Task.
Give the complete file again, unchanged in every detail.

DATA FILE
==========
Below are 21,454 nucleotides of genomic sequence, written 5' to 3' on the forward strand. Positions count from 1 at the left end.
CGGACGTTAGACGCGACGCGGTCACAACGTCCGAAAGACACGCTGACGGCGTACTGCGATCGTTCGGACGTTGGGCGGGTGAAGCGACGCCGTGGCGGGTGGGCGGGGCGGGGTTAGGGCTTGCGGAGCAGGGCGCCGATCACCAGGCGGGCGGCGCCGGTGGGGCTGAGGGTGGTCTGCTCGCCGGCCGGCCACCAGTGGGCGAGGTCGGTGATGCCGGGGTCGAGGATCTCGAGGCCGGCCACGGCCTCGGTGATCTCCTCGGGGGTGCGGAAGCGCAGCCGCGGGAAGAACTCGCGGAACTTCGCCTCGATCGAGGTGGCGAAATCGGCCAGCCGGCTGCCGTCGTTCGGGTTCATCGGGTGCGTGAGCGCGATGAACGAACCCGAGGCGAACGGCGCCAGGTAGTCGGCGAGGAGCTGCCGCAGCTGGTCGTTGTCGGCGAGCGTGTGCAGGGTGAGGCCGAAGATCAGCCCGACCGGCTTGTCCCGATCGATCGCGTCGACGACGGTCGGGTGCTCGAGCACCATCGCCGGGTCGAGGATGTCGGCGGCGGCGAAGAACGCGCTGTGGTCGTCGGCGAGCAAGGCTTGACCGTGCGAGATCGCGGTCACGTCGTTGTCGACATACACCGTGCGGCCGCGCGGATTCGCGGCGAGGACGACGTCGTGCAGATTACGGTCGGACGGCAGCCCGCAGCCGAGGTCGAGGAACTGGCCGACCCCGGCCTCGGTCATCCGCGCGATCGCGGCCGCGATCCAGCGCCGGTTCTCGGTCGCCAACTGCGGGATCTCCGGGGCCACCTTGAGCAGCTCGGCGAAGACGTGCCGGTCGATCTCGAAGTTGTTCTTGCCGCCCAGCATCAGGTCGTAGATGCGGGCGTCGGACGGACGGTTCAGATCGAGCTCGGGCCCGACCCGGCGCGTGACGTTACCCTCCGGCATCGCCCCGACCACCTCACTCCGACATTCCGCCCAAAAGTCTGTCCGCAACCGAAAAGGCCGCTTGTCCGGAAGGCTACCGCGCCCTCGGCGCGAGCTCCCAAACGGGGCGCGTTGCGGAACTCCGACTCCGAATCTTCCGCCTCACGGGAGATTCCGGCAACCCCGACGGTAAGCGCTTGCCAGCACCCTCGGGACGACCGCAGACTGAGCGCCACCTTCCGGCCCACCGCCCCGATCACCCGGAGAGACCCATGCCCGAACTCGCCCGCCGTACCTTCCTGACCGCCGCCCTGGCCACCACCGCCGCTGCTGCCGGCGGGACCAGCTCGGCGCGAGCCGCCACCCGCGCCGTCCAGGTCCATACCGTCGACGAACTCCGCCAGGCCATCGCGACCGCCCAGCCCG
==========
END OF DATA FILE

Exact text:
Below are 21,454 nucleotides of genomic sequence, written 5' to 3' on the forward strand. Positions count from 1 at the left end.
CGGACGTTAGACGCGACGCGGTCACAACGTCCGAAAGACACGCTGACGGCGTACTGCGATCGTTCGGACGTTGGGCGGGTGAAGCGACGCCGTGGCGGGTGGGCGGGGCGGGGTTAGGGCTTGCGGAGCAGGGCGCCGATCACCAGGCGGGCGGCGCCGGTGGGGCTGAGGGTGGTCTGCTCGCCGGCCGGCCACCAGTGGGCGAGGTCGGTGATGCCGGGGTCGAGGATCTCGAGGCCGGCCACGGCCTCGGTGATCTCCTCGGGGGTGCGGAAGCGCAGCCGCGGGAAGAACTCGCGGAACTTCGCCTCGATCGAGGTGGCGAAATCGGCCAGCCGGCTGCCGTCGTTCGGGTTCATCGGGTGCGTGAGCGCGATGAACGAACCCGAGGCGAACGGCGCCAGGTAGTCGGCGAGGAGCTGCCGCAGCTGGTCGTTGTCGGCGAGCGTGTGCAGGGTGAGGCCGAAGATCAGCCCGACCGGCTTGTCCCGATCGATCGCGTCGACGACGGTCGGGTGCTCGAGCACCATCGCCGGGTCGAGGATGTCGGCGGCGGCGAAGAACGCGCTGTGGTCGTCGGCGAGCAAGGCTTGACCGTGCGAGATCGCGGTCACGTCGTTGTCGACATACACCGTGCGGCCGCGCGGATTCGCGGCGAGGACGACGTCGTGCAGATTACGGTCGGACGGCAGCCCGCAGCCGAGGTCGAGGAACTGGCCGACCCCGGCCTCGGTCATCCGCGCGATCGCGGCCGCGATCCAGCGCCGGTTCTCGGTCGCCAACTGCGGGATCTCCGGGGCCACCTTGAGCAGCTCGGCGAAGACGTGCCGGTCGATCTCGAAGTTGTTCTTGCCGCCCAGCATCAGGTCGTAGATGCGGGCGTCGGACGGACGGTTCAGATCGAGCTCGGGCCCGACCCGGCGCGTGACGTTACCCTCCGGCATCGCCCCGACCACCTCACTCCGACATTCCGCCCAAAAGTCTGTCCGCAACCGAAAAGGCCGCTTGTCCGGAAGGCTACCGCGCCCTCGGCGCGAGCTCCCAAACGGGGCGCGTTGCGGAACTCCGACTCCGAATCTTCCGCCTCACGGGAGATTCCGGCAACCCCGACGGTAAGCGCTTGCCAGCACCCTCGGGACGACCGCAGACTGAGCGCCACCTTCCGGCCCACCGCCCCGATCACCCGGAGAGACCCATGCCCGAACTCGCCCGCCGTACCTTCCTGACCGCCGCCCTGGCCACCACCGCCGCTGCTGCCGGCGGGACCAGCTCGGCGCGAGCCGCCACCCGCGCCGTCCAGGTCCATACCGTCGACGAACTCCGCCAGGCCATCGCGACCGCCCAGCCCG